By the time that we had driven around a bit to see how things had changed, we were starving and we made our way over to Mykonos Restaurant.  That little restaurant is our favorite and we eat there during every visit.  I had the Mykonos salad which is an upgraded version of their regular Greek salad and features crispy romaine rather than iceberg lettuce and lots of fresh dill.  They must raise their own tomatoes because I've never had a tomato paler than deep, blood red and they taste vine-ripened.  Be sure to order the potato salad along with your Greek salad.  You'll find it buried in the middle of the bowl and the mix of flavors is so good.  My husband had the carefully fried Kalamaria.  His plate was loaded with lots of tender, tiny squid with crispy tentacles. Their kalamaria is never rubbery or over-cooked.  He chose a salad and oven potatoes as his sides and both were generous and delicious--but we knew that they would be because their food is consistently delicious.  My husband is really good about sharing so, I enjoyed some of his squid, too.

Mykonos Restaurant, Tarpon Springs

Kalamaria Tiganetes, Mykonos Restaaurant

Greek Salad, Mykonos Restaurant
(Food photos were taken after we'd already been eating.  Oops!)

There was a craft festival while we were in Tarpon Springs and I had been excited when I read that it was a juried show featuring US-handmade art and crafts.  What I saw was a hodgepodge of items that included really nice, handmade items and a variety of imported junk.  The show may be juried but I have a feeling that the qualification for getting in is a check that doesn't bounce.  Tarpon Springs deserves better than that.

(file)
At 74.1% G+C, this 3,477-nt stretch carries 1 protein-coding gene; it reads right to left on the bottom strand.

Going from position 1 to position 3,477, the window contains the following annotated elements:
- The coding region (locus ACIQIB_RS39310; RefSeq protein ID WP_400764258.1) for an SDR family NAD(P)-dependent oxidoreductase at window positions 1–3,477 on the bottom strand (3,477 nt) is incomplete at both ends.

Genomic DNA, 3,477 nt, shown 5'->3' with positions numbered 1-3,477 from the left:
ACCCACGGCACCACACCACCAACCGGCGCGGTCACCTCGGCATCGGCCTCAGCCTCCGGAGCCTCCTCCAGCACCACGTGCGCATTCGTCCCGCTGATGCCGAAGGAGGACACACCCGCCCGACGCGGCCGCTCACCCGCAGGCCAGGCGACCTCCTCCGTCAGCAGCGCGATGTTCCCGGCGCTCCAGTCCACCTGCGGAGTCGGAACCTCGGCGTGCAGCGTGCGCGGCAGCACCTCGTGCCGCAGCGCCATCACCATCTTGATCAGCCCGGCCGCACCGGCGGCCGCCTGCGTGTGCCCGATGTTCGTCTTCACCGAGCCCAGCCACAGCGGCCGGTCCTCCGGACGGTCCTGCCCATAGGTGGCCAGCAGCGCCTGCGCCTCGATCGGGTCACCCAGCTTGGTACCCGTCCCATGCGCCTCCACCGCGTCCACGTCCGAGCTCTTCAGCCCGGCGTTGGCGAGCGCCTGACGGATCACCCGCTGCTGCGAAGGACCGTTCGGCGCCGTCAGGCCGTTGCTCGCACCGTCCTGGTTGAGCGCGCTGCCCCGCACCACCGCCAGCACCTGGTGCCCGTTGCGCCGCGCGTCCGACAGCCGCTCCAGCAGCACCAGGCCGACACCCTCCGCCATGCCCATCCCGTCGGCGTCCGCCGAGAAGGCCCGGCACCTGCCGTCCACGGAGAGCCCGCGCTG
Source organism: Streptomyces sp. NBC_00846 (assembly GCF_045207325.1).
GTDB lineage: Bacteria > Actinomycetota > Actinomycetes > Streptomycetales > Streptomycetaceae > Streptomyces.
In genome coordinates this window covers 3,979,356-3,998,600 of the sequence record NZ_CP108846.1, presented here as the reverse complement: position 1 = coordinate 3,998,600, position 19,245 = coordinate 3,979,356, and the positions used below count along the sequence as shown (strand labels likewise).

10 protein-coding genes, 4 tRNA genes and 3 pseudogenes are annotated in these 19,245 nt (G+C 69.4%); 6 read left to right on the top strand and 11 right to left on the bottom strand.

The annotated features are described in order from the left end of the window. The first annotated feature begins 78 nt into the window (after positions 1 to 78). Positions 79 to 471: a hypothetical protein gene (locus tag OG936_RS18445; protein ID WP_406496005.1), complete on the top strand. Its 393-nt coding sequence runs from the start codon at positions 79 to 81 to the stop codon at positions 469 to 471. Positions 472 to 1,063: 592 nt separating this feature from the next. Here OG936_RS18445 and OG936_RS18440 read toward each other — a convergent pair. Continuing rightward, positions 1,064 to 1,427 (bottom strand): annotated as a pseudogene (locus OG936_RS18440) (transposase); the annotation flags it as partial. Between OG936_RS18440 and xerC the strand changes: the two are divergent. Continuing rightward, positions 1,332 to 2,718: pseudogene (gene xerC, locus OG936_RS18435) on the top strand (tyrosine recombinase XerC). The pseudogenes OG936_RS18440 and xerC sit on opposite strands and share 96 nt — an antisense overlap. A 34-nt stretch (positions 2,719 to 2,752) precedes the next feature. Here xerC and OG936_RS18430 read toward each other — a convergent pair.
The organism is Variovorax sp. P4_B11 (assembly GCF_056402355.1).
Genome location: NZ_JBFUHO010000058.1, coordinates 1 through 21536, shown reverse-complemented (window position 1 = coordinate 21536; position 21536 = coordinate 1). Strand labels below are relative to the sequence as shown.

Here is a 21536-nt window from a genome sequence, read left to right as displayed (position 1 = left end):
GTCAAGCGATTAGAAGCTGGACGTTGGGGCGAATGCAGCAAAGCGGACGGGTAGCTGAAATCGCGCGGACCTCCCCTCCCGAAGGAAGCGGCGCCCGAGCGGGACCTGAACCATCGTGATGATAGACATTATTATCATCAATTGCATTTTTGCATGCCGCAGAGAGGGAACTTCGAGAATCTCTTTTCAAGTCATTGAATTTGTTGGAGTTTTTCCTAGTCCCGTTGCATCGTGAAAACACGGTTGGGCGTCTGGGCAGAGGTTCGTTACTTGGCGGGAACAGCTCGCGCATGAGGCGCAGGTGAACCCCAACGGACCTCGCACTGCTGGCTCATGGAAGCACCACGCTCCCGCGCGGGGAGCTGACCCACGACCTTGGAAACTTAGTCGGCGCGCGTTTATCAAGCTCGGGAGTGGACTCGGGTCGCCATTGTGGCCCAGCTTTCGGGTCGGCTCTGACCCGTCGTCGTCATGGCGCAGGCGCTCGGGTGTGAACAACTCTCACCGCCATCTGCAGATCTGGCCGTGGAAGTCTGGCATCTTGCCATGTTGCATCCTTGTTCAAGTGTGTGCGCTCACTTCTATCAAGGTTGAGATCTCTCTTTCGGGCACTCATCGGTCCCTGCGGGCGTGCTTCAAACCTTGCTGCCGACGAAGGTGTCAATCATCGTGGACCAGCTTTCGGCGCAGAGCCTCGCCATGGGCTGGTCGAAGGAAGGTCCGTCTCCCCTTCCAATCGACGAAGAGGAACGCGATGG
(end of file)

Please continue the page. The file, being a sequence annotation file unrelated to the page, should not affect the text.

After perusing the "craft" festival, we headed over to share a chocolate kōk and get some Greek coffee (don't call it Turkish while in Tarpon Springs) at Hellas Bakery.  We needed the caffeine jolt that our large semi-sweet (metrio) Greek coffees provided.  I love to bake Greek pastries but kōk is always a treat that I prefer to get at bakeries.

Anastasi Docked on Anclote River
Anastasi Docked on the Anclote River

Sponge Diving Industry Marker
Tarpon Springs Sponge Industry Marker (sorry for the angle; a tent was blocking access)


Sponge Diving Industry Marker-Reverse


Sponge Boat
Sponge Boat "Susie Sea"
Loaded With a Haul of Sponges

Air Pump For Sponge Diver
Pump To Provide Air For Sponge Diver

Statue of Sponge Diver, Tarpon Springs
Statue of Sponge Diver Wearing a Skafandro Suit

We didn't have time to visit Cigar City Brewing Company or Tampa Bay Brewing Company while we were in Tampa but we still wanted to try at least one pint of locally brewed beer before we drove home.  We stopped by 701 Tap House before we left Tarpon Springs to see what local beers they had on tap but found that their list was heavily weighted with non-local beers.  We did manage to find a couple that we wanted to try from the few locally-produced beers.  My husband tried the Jai Alai IPA from Cigar City Brewing and I had the Apricot (Wheat) Peach Ale from Dunedin Brewery.  The Jai Alai IPA is a really nicely balanced IPA that would appeal to even those who don't necessarily love hoppy IPAs while still appealing to those of us who love our hops.  The hops are balanced with citrus notes and a slightly floral fragrance.   My Apricot Peach Ale was a nice beer that I would enjoy more during the summer months.  I tend to prefer IPAs, stouts, and porters but nice, crisp, fruit beers can win me over.  The Raspberry Wheat at McGuire's Irish Pub is one such beer and (some years' batches of) Abita's Strawberry Harvest Lager is another but I find fruit beers to generally be hit or miss.  Dunedin's Apricot Peach Ale did not have an overly apricot/peach fragrance or flavor (some fruit beers are way over the top) but it also lacked the yeastiness that I love about some wheat beers.  My husband and I both preferred the IPA.

Our quick jaunt down to Tampa and the surrounding area was a lot of fun and my class with Barbara was the highlight.  Thanks for a fabulous day, Barbara!